Bionanotechnology: Lessons from Nature shows both students and practitioners how the lessons that may be learned from biology can be applied to nanotechnology today. The first part of the book explores the properties of nanomachines that are available in cells. The second looks to the structure and function of natural nanomachines for guidance in building nanomachinery.
The book then concludes with chapters on applications, surveying some of the exciting bionanotechnological tools and techniques that are currently in development, and speculating on those that may prove feasible in the not–too–distant future. Features of this one–of–a–kind reference include:
- High–quality illustrations produced by cutting–edge design programs
- Discussions of basic structural, nanotechnological, and system engineering principles
- Numerous real–world examples, such as applications in genetic engineering
Undergraduates, graduate students, practicing researchers, and policymakers will find David Goodsell’s Bionanotechnology an accessible, visually compelling introduction to this exciting field.
Biotechnology and the Two–Week Revolution.
From Biotechnology to Bionanotechnology.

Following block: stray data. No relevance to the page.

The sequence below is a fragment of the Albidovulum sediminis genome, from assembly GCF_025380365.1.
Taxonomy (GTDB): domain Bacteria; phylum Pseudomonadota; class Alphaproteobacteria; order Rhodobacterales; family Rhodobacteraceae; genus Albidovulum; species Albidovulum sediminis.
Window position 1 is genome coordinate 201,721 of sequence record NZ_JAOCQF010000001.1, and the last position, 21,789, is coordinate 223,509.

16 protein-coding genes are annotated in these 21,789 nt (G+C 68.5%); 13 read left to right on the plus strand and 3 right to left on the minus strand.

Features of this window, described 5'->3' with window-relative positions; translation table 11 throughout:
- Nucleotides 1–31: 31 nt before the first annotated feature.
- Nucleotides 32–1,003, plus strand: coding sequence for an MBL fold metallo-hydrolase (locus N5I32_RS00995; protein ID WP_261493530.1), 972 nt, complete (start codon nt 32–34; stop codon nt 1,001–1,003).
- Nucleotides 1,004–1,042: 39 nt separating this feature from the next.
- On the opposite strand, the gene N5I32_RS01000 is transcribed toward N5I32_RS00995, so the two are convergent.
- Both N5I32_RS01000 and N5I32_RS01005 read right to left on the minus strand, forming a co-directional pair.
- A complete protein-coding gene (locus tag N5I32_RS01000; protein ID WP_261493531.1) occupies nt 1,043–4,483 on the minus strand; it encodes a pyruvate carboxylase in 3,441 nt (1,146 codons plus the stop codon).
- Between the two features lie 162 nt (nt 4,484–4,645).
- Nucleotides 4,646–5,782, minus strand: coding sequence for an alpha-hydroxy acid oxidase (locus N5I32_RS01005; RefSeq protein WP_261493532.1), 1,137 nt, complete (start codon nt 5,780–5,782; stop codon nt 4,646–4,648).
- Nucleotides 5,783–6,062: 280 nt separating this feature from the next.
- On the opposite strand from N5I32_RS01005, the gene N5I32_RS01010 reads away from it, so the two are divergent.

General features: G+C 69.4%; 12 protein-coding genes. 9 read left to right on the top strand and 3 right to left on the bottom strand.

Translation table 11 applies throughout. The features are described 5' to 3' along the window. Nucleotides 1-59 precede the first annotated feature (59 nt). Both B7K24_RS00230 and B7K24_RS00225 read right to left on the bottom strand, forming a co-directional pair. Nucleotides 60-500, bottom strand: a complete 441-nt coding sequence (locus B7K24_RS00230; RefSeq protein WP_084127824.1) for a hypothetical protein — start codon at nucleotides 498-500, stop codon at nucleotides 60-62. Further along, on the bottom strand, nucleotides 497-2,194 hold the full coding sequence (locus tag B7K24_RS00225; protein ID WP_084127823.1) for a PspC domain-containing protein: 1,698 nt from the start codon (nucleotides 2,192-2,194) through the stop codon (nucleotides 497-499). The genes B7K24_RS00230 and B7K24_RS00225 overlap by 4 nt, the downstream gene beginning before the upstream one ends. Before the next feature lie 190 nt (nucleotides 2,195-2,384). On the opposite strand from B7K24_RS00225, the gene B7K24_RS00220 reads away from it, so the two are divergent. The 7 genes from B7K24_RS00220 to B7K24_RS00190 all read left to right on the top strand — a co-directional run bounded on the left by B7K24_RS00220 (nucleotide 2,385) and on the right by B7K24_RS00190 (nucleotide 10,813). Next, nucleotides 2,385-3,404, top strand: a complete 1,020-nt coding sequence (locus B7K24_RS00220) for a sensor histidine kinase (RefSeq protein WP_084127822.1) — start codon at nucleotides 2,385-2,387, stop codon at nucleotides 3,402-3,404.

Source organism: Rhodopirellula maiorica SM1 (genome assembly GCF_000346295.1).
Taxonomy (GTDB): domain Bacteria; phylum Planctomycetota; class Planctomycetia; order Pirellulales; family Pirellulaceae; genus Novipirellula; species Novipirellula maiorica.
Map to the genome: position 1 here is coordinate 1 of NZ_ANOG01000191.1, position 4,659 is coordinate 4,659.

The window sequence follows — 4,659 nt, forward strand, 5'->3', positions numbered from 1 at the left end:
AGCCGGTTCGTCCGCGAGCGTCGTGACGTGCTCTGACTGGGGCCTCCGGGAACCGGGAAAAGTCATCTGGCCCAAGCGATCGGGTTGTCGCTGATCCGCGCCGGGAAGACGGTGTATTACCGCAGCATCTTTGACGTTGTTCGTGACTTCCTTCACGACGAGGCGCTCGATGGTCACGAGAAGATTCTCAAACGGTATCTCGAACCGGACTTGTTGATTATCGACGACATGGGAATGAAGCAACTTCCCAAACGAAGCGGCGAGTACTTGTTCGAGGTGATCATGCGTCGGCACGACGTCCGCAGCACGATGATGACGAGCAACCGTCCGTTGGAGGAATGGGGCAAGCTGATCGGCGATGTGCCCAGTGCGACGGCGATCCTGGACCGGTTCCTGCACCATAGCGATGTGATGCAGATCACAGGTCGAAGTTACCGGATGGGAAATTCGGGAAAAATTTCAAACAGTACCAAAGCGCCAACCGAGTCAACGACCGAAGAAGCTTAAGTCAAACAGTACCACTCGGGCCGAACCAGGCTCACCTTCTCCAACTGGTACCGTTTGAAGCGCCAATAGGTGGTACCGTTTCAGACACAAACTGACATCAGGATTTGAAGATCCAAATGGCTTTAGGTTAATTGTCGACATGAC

What is Bionanotechnology?
2. Bionanomachines in Action.
The Unfamiliar World of Bionanomachines.
Gravity and Inertia are Negligible at the Nanoscale.
Nanomachines Show Atomic Granularity.
Thermal Motion is a Significant Force at the Nanoscale.
Bionanomachines Require a Water Environment.
Most Natural Bionanomachines are Composed of Protein.
Nucleic Acids Carry Information.
Lipids are Used for Infrastructure.
Polysaccharides are Used in Specialized Structural Roles.
The Legacy of Evolution.
Evolution has Placed Significant Limitations on the Properties of Natural Biomolecules.
Guided Tours of Natural Bionanomachinery.
3. Biomolecular Design and Biotechnology.
Recombinant DNA Technology.
DNA may be Engineered with Commercially Available Enzymes.
Site–Directed Mutagenesis makes Specific Changes in the Genome.
Fusion Proteins Combine Two Functions.
Biomolecular Structure Determination.
X–ray Crystallography Provides Atomic Structures.
NMR Spectroscopy may be Used to Derive Atomic Structures.
Electron Microscopy Reveals Molecular Morphology.
Atomic Force Microscopy Probes the Surface of Biomolecules.
Bionanomachines are Visualized with Computer Graphics.
Computer Modeling is Used to Predict Biomolecular Structure and Function.
The Protein Folding Problem.
Docking Simulations Predict the Modes of Biomolecular Interaction.
New Functionalities are Developed with Computer–Assisted Molecular Design.
4. Structural Principles of Bionanotechnology.
Natural Bionanomachinery is Designed for a Specific Environment.
A Hierarchical Strategy Allows Construction of Nanomachines.
The Raw Materials: Biomolecular Structure and Stability.
Molecules are Composed of Atoms Linked by Covalent Bonds.
Dispersion and Repulsion Forces Act at Close Range.
Hydrogen Bonds Provide Stability and Specificity.
Electrostatic Interactions are Formed Between Charged Atoms.
The Hydrophobic Effect Stabilizes Biomolecules in Water.
Not All Protein Sequences Adopt Stable Structures.
Globular Proteins have a Hierarchical Structure.